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History
THE LONG VIEW
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THE LATEST PROGRAMME
Tuesday, 30 September 2003, 9.00am repeated 9.30pm.
Jonathan Freedland looks for the past behind the present. Each week, The Long View, recorded on location throughout the British Isles, takes an issue from the current affairs agenda and finds a parallel in our past.
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Journalists protecting their sources

THE SILENT MEN

As the Hutton Inquiry investigates the circumstances surrounding the death of Dr. David Kelly, the longstanding journalistic ethic of not revealing sources has come under scrutiny but this is not the first time that principle has been in contention.

This week we return to 1963 and the Vassall Inquiry. John Vassall was an Admiralty clerk caught spying for the Russians. It was the latest in a line of spy scandals to plague the Macmillan government and the lack of security and in particular Vassall's homosexuality sent the press into a feeding frenzy with journalists trying to sniff out liaisons between Vassall and certain government ministers. Macmillan set up a tribunal under Lord Radcliffe to investigate the affair.

On Location
Jonathan Freedland, Peter Preston, Roy Greenslade in Whitehall


As in the case with Hutton, Radcliffe called civil servants, journalists and politicians to give evidence but, unlike the contemporary parallel, spared the prime minister himself. Two of the journalists appearing were Brendan Mulholland of the Daily Mail and Reg Foster of the Daily Sketch. Mulholland had claimed in an article that Vassall was known as 'Aunty' in the Admiralty and Foster that Vassall was in the habit of buying women's clothing from a West End store. When asked to reveal the sources of their information both men declined. They were sent by Lord Radcliffe to the High Court to answers charges of contempt of court. There they were sentenced to six and three months respectively - the first journalists to go to prison for refusing to reveal their sources.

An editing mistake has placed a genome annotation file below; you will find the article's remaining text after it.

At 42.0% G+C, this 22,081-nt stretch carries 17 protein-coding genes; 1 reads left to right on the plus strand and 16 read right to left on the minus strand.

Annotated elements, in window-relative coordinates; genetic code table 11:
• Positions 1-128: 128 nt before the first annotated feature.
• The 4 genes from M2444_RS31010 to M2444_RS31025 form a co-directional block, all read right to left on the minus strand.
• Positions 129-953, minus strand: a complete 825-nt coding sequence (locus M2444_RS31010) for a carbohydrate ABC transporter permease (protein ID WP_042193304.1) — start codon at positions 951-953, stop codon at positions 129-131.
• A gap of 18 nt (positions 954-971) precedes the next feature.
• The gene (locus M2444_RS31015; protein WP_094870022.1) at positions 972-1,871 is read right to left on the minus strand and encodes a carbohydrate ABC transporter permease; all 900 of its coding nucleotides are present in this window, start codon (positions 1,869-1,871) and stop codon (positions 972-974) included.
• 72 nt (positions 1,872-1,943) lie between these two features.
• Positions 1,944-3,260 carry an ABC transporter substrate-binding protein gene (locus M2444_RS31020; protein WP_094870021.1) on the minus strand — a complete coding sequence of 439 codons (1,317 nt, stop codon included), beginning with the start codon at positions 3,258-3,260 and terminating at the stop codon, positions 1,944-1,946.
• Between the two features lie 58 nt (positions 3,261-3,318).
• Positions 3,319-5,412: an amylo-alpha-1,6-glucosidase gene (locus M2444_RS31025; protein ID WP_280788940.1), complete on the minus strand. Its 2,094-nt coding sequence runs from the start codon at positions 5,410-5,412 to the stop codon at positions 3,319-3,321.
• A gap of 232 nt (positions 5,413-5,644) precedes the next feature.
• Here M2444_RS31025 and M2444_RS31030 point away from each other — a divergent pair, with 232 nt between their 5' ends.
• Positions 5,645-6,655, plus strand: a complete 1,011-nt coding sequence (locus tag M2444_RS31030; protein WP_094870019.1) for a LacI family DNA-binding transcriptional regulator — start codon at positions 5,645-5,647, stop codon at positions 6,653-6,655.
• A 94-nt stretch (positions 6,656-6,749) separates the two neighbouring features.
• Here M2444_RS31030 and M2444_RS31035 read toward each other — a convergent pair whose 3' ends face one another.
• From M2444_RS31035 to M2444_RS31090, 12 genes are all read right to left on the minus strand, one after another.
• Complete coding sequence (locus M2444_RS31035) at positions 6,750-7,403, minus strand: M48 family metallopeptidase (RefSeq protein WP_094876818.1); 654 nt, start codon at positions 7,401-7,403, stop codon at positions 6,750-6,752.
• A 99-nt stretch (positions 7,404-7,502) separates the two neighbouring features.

On Location
Left: Glenn Frankel
Right: Edward de Souza


Contributors:
Professor Roy Greenslade - Author of The Press Gang: a History of the Press
Peter Preston - Editor of The Guardian at the time of the Sarah Tisdall affair
Glenn Frankel - The Washington Post
Edward de Souza - Actor


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THE LONG VIEW
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In Our Time
Thursday 9.00-9.45am, rpt 9.30-10.00pm. Melvyn Bragg explores the history of ideas. Listen again online or download the latest programme as an mp3 file.
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PRESENTER
Jonathan Freedland
Jonathan Freedland is an award-winning journalist and broadcaster. A twice-weekly columnist on the Guardian, he also presents BBC 4's The Talk Show on Monday nights at 8.30pm. He is author of the book Bring Home the Revolution, an acclaimed analysis of modern America.

Read a full profile of Jonathan Freedland on BBC 4

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